Uganda’s first female aeronautical engineer, Winnie Byanyima became executive director of Oxfam International in April 2013. According to Byanyima, her background as aeronautical engineer helped her develop strong analytical skills.
Prior to taking up her current role, she served as director of the UN
Program’s gender team and previously headed the African Union’s Directorate of Women, Gender and Development.
As an engineer, Byanyima is used to working in the “paradigm of optimization” and is adamant that a new roadmap will help make the organization both more efficient and effective. Indeed, she is confident that, under her stewardship, the implementation of a series of reforms will help the international NGO in its work to support active citizenship, fight poverty and tackle inequality.
Three months into the job, Devex caught up with Byanyima on a trip to Brussels to discuss Oxfam’s first confederation-wide strategic plan, the rollout of its single management structure and an ambitious set of “change goals” to counter poverty and inequality.
Here are some excerpts of our conversation with the new head of Oxfam International:
Oxfam has begun to implement changes to improve coordination among its affiliates and streamline relations with partners on the ground. What has this meant in terms of the effectiveness of day-to-day operations?
As you know, we’ve recently come out with our new strategic plan. It’s an exciting plan … that brings us all together behind the same development objectives. In the past, each affiliate had its own strategic plan, but for the first time the 17 affiliates sat together, listened to partners in the field, looked at how the world is changing — including the development challenges in the medium term — and came up with one plan. … We have some ambitious development goals and we define how Oxfam would contribute to fighting the injustice of poverty.
Now, the next question is how we align our resources — our people — in the most rational way to achieve the highest impact, to achieve these ambitious goals.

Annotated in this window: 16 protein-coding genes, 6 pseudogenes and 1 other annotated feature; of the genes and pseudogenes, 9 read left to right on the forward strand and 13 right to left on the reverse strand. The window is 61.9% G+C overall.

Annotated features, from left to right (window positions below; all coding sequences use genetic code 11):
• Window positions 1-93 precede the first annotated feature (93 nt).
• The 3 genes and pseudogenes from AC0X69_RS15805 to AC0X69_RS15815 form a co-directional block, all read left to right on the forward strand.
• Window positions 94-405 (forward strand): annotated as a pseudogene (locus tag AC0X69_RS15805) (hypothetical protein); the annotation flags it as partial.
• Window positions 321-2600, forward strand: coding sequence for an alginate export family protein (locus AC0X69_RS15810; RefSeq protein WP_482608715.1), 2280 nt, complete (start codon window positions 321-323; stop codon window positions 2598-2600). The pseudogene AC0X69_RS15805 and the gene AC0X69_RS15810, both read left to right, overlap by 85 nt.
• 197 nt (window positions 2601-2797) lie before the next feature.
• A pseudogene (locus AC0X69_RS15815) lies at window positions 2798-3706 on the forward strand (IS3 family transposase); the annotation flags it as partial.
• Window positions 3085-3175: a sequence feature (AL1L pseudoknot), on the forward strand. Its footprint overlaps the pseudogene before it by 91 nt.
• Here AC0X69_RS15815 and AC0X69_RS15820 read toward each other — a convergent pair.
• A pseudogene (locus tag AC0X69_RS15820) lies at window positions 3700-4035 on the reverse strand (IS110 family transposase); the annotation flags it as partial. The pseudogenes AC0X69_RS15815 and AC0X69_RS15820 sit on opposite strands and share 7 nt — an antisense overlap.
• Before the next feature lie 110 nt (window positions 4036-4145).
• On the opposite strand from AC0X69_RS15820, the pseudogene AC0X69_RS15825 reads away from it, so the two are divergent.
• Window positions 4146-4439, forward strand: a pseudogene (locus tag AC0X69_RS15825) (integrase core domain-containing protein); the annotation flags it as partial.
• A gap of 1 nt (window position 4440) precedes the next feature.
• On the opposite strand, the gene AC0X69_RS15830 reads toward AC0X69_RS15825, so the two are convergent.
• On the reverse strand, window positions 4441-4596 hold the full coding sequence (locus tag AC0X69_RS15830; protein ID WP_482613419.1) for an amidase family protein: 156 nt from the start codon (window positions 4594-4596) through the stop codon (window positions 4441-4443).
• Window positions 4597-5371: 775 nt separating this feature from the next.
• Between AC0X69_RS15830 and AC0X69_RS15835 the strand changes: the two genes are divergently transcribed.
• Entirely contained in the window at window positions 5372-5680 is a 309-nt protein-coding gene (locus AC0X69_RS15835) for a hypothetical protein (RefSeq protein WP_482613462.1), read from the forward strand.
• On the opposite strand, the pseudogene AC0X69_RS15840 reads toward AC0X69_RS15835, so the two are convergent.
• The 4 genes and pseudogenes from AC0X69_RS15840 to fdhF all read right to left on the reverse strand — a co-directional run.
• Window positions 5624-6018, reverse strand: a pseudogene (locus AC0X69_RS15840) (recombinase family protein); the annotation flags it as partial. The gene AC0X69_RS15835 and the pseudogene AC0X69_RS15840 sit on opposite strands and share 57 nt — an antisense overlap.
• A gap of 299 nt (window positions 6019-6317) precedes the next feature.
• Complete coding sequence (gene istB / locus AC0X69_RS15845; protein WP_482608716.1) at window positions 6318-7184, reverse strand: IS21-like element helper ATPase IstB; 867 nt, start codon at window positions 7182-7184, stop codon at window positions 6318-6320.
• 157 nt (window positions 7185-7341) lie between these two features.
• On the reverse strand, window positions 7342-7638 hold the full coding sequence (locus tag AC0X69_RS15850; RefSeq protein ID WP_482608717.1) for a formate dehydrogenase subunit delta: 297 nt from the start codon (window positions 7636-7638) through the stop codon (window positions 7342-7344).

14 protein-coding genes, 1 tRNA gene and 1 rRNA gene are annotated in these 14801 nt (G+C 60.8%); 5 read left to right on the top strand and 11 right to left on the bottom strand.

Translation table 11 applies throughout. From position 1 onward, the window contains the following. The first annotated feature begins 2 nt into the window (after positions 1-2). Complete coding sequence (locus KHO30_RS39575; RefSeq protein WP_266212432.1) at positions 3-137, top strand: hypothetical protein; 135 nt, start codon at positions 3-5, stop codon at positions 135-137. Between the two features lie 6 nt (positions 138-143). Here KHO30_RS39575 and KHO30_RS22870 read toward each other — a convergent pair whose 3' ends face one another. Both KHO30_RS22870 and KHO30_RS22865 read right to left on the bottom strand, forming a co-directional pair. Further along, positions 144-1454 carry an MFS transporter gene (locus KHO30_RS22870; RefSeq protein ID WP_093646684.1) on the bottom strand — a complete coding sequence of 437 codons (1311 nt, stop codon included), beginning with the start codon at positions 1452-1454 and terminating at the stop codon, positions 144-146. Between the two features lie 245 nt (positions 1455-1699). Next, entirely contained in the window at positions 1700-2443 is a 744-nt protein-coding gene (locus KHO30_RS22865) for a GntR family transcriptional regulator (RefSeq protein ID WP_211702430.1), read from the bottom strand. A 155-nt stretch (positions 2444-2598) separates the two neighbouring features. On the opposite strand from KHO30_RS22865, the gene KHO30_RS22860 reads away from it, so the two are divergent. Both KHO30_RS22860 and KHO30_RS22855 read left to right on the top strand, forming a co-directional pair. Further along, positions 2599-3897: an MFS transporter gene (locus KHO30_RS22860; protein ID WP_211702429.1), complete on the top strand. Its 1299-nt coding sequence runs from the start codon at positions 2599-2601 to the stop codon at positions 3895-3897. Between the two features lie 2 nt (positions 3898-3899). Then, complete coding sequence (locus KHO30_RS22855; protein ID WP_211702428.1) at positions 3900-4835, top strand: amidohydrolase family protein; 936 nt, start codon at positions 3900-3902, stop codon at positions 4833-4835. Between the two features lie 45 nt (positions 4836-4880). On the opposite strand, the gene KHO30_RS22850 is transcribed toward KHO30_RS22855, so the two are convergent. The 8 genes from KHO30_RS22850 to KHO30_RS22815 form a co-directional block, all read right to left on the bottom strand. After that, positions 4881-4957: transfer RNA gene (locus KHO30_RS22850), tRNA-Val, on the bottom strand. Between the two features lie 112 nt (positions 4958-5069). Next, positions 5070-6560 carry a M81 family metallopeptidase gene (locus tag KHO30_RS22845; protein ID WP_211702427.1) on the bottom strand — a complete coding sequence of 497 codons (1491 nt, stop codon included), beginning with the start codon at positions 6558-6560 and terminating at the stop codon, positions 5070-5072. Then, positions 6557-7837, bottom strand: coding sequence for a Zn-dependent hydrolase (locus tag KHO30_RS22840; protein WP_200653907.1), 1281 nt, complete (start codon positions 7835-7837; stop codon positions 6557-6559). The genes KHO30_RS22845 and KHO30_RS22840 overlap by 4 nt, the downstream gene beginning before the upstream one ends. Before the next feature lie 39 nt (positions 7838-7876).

And how do you plan to do that?
In that regard, we continued to study how poverty itself is changing and shifting in terms of geography. We saw clearly that in the past 20 years, poverty has shifted from the low income countries to the middle income countries. There are more poor people in countries that have become rich in the last 20 years. India alone has twice as many poor people as the whole of sub-Saharan Africa, whose countries are climbing out of poverty and becoming middle income. So this informs how and where we will fight poverty.
Secondly, we looked at how power is shifting and how that is affecting global economic and political governance. Can we get decisions out of the United Nations? Look at the stalemate on climate change negotiations — the world is heating up, but we’re not anywhere near close to a treaty. So we ask ourselves, “Where should we put our big voice?” Should we remain campaigning at the doors of the UN, which has become paralyzed because power is misaligned? Or should we find other ways of influencing other centers of power?
So we’ve been looking at how we work, in order to achieve these objectives. Our analysis of how the world is changing tells us that we can’t continue doing development in the old way. And this is informing our own internal change process — or re-organization — to be able to deliver impact. …
For example, what we call our single management structure is a process where we are looking at how we deploy ourselves in the countries where we choose to intervene. So while in the past each [affiliate] organized separately to achieve its results, increasingly we now sit together … to plan and set up one team together: We have a joint program, we have an integrated team, we have one team leader and we deliver stronger impact together.
So communication is streamlined and decision-making more centralized?
At Oxfam, we don’t talk about centralizing, because we are a confederation. We are 17 autonomous organizations working together as a collective with our partners in other countries to fight global poverty. So what we have is a more cohesive approach and a more nimble, flexible team on the ground to deliver the strongest impact that we can achieve. So we’re not centralizing … but rather coming together more and coordinating our efforts better.
Cutting down on the duplication of efforts?
We have what we call our “change goals” — whether supporting active citizenship or the fair sharing of natural resources — and under each goal we come together and we agree who is going to do what. … We cut out a duplication but we also deal with gaps and we say “Where are the gaps? Is this funded? Is there anyone who is going to be doing or funding this?” just to make sure that we achieve all the objectives that we have put in our strategic plan.
So achieving better coverage while also streamlining your own internal operations?
Yes, absolutely. Our internal reform is really about collaborating more closely and collaborating better in order to achieve the highest impact. But we remain autonomous organizations that have come together as a confederation.
As an aeronautical engineer, are there any aspects of your former career that you bring to the table at Oxfam — does this help with the “nuts and bolts” of restructuring an international NGO?